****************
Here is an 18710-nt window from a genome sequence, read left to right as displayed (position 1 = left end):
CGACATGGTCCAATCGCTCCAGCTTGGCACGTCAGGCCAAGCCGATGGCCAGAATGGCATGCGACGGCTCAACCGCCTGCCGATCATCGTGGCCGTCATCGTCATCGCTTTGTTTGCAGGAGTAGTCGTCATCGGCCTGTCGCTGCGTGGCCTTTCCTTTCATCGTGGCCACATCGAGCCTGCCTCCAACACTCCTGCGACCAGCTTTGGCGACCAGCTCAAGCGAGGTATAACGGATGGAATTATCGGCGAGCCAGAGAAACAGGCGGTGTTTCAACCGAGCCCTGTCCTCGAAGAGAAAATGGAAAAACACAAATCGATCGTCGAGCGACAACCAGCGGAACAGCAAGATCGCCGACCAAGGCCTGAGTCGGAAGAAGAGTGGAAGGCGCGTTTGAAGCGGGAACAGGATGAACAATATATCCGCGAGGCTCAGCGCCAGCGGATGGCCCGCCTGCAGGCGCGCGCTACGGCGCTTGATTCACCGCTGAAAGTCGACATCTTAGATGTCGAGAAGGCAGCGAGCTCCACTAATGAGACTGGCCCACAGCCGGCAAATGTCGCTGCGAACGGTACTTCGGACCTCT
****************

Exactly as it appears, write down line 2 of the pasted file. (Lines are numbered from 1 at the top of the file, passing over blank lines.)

CGACATGGTCCAATCGCTCCAGCTTGGCACGTCAGGCCAAGCCGATGGCCAGAATGGCATGCGACGGCTCAACCGCCTGCCGATCATCGTGGCCGTCATCGTCATCGCTTTGTTTGCAGGAGTAGTCGTCATCGGCCTGTCGCTGCGTGGCCTTTCCTTTCATCGTGGCCACATCGAGCCTGCCTCCAACACTCCTGCGACCAGCTTTGGCGACCAGCTCAAGCGAGGTATAACGGATGGAATTATCGGCGAGCCAGAGAAACAGGCGGTGTTTCAACCGAGCCCTGTCCTCGAAGAGAAAATGGAAAAACACAAATCGATCGTCGAGCGACAACCAGCGGAACAGCAAGATCGCCGACCAAGGCCTGAGTCGGAAGAAGAGTGGAAGGCGCGTTTGAAGCGGGAACAGGATGAACAATATATCCGCGAGGCTCAGCGCCAGCGGATGGCCCGCCTGCAGGCGCGCGCTACGGCGCTTGATTCACCGCTGAAAGTCGACATCTTAGATGTCGAGAAGGCAGCGAGCTCCACTAATGAGACTGGCCCACAGCCGGCAAATGTCGCTGCGAACGGTACTTCGGACCTCT